"The Authentic Life of Billy the Kid” is a gripping play, based on history and sprinkled with dry humor. Playwright Lee Blessing stirred up the facts surrounding the death of the famed outlaw, who was supposedly shot by Sheriff Pat Garrett, and followed them up with his own scenario that asks, “What if?”
The Spot in Arroyo Grande continues to produce provocative plays that are out of the mainstream. Four fine actors, directed by Jake Liam McGuire, take us back to the Old West in this one.
The title of the play is actually the title of a book, a biography and firsthand account written by Garrett in collaboration with a ghostwriter, Marshall Ashmun “Ash” Upson, in 1882.
The play opens decades later, with Garrett in a cabin on his ranch as a storm rages in the night. There’s a knock on his door, and he grabs a gun and points it at the door. His visitor is Ash Upson, although he doesn’t recognize him at first. They haven’t seen each other in years.
After establishing his identity and calming Garrett down, Upson brings in another man who, after some tense moments, claims to be Billy the Kid. He says that Garrett killed the wrong man those many years ago. Upson wants to take “Billy” and Garrett on the road in a show reenacting the historic shooting. The dialogue is punctuated with threats and confrontations as the two men argue over whether “Billy” is the real thing, citing Billy the Kid’s history of killings.
The playwright’s creative and skillful blend of fact and fiction is given just the right touch of irony in this production, as the actors put on tough fronts but still reveal vulnerability.
Brian Williams plays Garrett as a bitter, cantankerous man, always on the defensive. Matthew J. Hanson’s Billy is volatile and trigger-happy, ready to explode at any moment. Neither man seems very bright, and both are sometimes humorously naïve. Tension builds between them, but there are wryly comic moments as Upson tries to get them to rehearse (without real weapons) the show he has in mind, telling them they will split the proceeds 50-50 and he’ll get 25 percent.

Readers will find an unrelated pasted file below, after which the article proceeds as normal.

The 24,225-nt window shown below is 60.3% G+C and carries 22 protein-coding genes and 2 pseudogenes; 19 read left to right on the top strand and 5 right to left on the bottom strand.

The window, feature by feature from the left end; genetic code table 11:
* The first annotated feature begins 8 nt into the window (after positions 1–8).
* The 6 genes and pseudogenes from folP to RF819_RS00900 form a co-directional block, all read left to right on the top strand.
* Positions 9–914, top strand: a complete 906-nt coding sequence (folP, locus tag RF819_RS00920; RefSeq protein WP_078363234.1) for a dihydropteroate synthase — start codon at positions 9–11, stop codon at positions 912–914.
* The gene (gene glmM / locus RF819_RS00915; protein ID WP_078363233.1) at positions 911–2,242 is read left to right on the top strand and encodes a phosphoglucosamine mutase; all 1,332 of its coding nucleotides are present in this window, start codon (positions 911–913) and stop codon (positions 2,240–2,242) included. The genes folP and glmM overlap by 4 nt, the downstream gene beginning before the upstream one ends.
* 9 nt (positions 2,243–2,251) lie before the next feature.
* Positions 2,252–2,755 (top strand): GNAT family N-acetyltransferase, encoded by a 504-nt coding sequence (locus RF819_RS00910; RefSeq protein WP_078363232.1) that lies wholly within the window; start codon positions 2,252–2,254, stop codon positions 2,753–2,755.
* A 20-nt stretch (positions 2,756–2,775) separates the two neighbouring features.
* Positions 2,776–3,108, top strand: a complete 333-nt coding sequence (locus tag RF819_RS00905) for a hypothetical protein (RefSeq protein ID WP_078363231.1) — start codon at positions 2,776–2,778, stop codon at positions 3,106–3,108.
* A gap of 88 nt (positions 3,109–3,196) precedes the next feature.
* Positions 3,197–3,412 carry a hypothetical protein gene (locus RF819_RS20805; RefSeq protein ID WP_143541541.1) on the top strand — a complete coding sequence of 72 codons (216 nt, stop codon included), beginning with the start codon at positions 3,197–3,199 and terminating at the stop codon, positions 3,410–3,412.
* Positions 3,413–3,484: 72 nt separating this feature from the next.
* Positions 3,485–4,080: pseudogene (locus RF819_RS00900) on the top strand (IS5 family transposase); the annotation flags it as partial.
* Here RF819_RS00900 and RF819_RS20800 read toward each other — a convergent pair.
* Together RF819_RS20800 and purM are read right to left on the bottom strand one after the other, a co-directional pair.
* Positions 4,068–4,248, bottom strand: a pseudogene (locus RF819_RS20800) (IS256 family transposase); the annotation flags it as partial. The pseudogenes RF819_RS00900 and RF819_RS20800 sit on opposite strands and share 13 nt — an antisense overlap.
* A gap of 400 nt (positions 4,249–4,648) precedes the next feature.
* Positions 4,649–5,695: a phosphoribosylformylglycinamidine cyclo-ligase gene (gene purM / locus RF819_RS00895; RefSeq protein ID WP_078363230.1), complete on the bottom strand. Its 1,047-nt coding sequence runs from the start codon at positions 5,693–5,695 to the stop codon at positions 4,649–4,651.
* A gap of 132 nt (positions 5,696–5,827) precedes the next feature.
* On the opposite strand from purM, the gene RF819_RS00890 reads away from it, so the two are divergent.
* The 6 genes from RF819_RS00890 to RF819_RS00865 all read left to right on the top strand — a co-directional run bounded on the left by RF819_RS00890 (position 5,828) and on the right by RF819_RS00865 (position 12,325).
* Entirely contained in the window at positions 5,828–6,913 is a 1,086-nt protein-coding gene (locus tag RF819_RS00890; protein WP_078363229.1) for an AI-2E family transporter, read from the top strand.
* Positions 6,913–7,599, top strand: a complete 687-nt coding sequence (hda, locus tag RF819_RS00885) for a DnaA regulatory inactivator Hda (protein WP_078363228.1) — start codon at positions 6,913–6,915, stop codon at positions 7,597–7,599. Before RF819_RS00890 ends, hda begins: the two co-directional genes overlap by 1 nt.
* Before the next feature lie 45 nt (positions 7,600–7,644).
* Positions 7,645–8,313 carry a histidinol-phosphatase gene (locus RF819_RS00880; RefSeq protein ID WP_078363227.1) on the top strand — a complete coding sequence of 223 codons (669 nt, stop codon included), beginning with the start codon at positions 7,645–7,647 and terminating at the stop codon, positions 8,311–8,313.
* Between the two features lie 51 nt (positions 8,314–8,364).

Tom Ammon is terrific as Upson, trying to cool the men’s heating tempers while realizing that something is going to happen. The audience, too, is preparing for action as guns are pointed and flashed about. In the second act a fourth man is the center of interest. Jim Miller, played with a mysterious air by Dave Linfield, enters the scene as a prospective buyer for Garrett’s ranch. But as he talks, it becomes apparent, at least to the audience, that he has ulterior motives, and he becomes a catalyst for the action.
The actual history that the play is based on is printed in the program, but I think it would be better to read it after seeing the play. If you read it before, it will spoil some of the intrigue of the second act. But if you read it after the play, it will explain what happens after the events are over.
The Spot is still at its same spot in Arroyo Grande, but it’s a bit hard to find. The building the theater is in is being remodeled, and the theater space was hidden by walls of plywood. But there is a door behind the false front, if it’s still up.
IF YOU GO
"The Authentic Life of Billy the Kid"
8 p.m. Fridays, 3 and 8 p.m. Saturdays, and 2 and 7 p.m. Sundays through Feb. 23
The Spot, 116 W. Branch St., Arroyo Grande
$15 to $20
474-5711 or www.thespotag.com